In 2016, the Harmonised Sales Tax (HST) rate increased in three of the Atlantic provinces. New Brunswick and Newfoundland and Labrador saw their HST rise from 13% to 15% on July 1, while it increased from 14% to 15% on October 1 in Prince Edward Island.
In New Brunswick and Newfoundland and Labrador, purchases of big ticket items such as automobiles ramped up in the period just before the increase took effect, and then dropped sharply the month of the increase. As a result, seasonally adjusted retail sales were up in June for both New Brunswick and Newfoundland and Labrador. By contrast, these two provinces saw sales dip in July when the HST took effect with New Brunswick down 7.1%, and Newfoundland and Labrador down 4.5%.
In Prince Edward Island, where the HST increased by 1%, the effect was less pronounced. Seasonally adjusted sales did reach a year-to-date high in September ($186 million), but that level was surpassed in both November and December.
Sales by auto and food retailers lead the way
Almost half of Canadian retail sales are accounted for by two industry subsectors. Businesses classified to the motor vehicle and parts subsector (25.2%) and the food and beverage stores subsector (21.6%) together generated 46.8% of reported retail sales in 2016. These proportions were relatively unchanged from 2015.
One notable difference in retail spending was that year-over-year gasoline station sales declined by $1.7 billion in 2016, mainly due to lower prices at the pump. According to the annual average Consumer Price Index, gasoline prices were 6.0% lower in 2016 than in 2015. Of every retail dollar spent, 10.1 cents took place at gasoline stations in 2016, compared with 10.8 cents in 2015.
New car dealers generated $6.6 billion more in sales than in 2015, and accounted for 21% of all Canadian retail purchases. Canadian sales of light trucks (including minivans, sport-utility vehicles, pick-up trucks, and vans) remained strong with 1,286,640 units sold, up 8.7% over 2015.
On-line purchases peak in the holiday season
On-line sales, including those by businesses classified to the North American Industrial Classification System 45411 — Electronic Shopping and Mail Order Houses, hit $12.5 billion in 2016, and accounted for 2.3% of total retail sales.
Leading up to the holiday shopping season, on-line sales surged in November ($1.5 billion), which includes Black Friday and Cyber Monday, and in December ($1.7 billion). December's on-line share of retail sales hit 3.4%, a high for the year.
The evolution of retail trade in Canada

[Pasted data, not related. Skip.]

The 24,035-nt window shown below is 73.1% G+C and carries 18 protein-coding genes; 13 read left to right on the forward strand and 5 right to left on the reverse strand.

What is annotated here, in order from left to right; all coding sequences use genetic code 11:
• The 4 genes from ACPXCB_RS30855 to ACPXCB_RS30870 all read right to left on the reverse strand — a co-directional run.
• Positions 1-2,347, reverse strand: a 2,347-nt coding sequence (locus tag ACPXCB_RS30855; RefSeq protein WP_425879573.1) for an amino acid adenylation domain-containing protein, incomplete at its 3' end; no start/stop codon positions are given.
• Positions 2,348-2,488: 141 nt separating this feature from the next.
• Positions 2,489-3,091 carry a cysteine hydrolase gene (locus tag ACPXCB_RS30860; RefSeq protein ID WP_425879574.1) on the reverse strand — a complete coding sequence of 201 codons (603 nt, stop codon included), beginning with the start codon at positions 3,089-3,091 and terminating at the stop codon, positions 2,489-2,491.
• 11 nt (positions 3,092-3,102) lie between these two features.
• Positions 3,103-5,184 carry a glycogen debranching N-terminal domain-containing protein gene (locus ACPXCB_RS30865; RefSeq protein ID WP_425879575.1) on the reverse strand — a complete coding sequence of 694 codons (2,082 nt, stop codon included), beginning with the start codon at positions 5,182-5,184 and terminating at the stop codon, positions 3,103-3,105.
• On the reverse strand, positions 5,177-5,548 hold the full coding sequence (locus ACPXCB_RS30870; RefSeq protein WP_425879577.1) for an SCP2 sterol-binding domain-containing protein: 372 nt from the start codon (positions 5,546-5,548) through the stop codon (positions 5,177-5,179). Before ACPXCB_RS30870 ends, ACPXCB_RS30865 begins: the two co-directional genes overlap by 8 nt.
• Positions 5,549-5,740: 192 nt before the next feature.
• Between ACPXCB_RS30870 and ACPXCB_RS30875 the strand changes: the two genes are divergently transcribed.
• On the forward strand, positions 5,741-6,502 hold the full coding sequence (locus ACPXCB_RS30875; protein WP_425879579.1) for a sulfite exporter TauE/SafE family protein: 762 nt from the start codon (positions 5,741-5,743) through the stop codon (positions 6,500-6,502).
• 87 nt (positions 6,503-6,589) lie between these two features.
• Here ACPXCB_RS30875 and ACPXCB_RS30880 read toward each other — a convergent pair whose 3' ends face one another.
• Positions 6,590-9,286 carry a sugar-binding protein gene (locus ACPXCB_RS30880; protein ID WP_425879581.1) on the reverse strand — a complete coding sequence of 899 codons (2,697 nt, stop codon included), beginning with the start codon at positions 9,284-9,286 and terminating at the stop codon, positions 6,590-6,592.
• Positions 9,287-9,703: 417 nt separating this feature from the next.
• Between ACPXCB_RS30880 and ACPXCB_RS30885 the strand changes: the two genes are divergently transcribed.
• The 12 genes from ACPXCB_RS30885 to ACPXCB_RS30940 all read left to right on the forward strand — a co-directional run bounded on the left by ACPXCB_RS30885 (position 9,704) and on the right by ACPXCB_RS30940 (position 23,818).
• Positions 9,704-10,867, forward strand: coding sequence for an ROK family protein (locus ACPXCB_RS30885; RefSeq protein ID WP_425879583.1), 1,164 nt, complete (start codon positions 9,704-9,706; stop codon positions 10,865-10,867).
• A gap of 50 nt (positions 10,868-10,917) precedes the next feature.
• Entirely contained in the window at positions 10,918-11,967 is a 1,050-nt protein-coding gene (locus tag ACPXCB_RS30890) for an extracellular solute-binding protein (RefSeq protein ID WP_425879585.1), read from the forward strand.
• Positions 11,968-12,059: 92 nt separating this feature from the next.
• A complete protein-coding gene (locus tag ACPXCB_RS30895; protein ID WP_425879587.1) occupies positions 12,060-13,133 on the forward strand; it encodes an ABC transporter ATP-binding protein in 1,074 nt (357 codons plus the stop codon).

As 2017 marks the 150th anniversary of Confederation, we take a look at an aspect of the history of retail trade in Canada.
In 1962, passenger cars represented approximately 85% of all motor vehicle units sold in Canada. In 2016, 54 years later, sales of trucks which includes minivans, sport-utility vehicles, vans and buses represented approximately 67% of all motor vehicle units sold in Canada.
Summary tables of unadjusted data by industry and by province and territory are now available.
For information on related indicators, refer to Latest statistics.
Note to readers
All data in this release are seasonally adjusted and expressed in current dollars, unless otherwise noted. For information on seasonal adjustment, see Seasonally adjusted data – Frequently asked questions.
Statistics Canada's retail e-commerce figures are disseminated in unadjusted form. As a result, one must use caution when comparing retail sales that are seasonally adjusted (CANSIM 080-0020) in the Daily with retail e-commerce figures (CANSIM 080-0033).
Statistics Canada's retail e-commerce figures include the electronic sales of two distinct types of retailers. The first is retailers that do not have a storefront. These businesses are commonly referred to as 'pure-play' Internet retailers and are classified to North American Industry Classification System (NAICS) 45411—Electronic Shopping and Mail Order Houses. The second type of retailer is those that have a storefront and are commonly referred to as 'brick and mortar' retailers. If the online operations of a brick and mortar retailer are separately managed, they too are classified to NAICS 45411.
CANSIM 080-0033 represents the Internet sales of Canadian-based retailers. The foreign e-commerce purchases from Canadian-based retailers are included in the Internet sales totals. Conversely, Internet purchases by Canadians from foreign-based retailers are not included in Statistics Canada's retail trade figures.
Common electronic commerce transactions, such as travel and accommodation bookings, ticket purchases and financial transactions are not included in Canadian retail sales figures. For more information on individual Internet use and e-commerce, consult the most recent release of the Canadian Internet Use Survey and/or the Survey of Digital Technology and Internet Use.
For more information on retail e-commerce in Canada, see Retail E-Commerce in Canada.
Total retail sales expressed in volume are calculated by deflating current dollar values using consumer price indexes. The retail sales series in chained (2007) dollars is a chained Fisher volume index with 2007 as the reference year. For more information, see Calculation of Volume of Retail Trade Sales.
For information on trend-cycle data, see the StatCan Blog and Trend-cycle estimates – Frequently asked questions.
Real-time CANSIM tables
Data on retail trade for January will be released on March 21.
For more information, contact us (toll-free 1-800-263-1136; 514-283-8300; STATCAN.infostats-infostats.STATCAN@canada.ca).
For analytical information, or to enquire about the concepts, methods or data quality of this release, contact Jason Aston (613-951-0746; email@example.com), Retail and Service Industries Division.
- Date modified: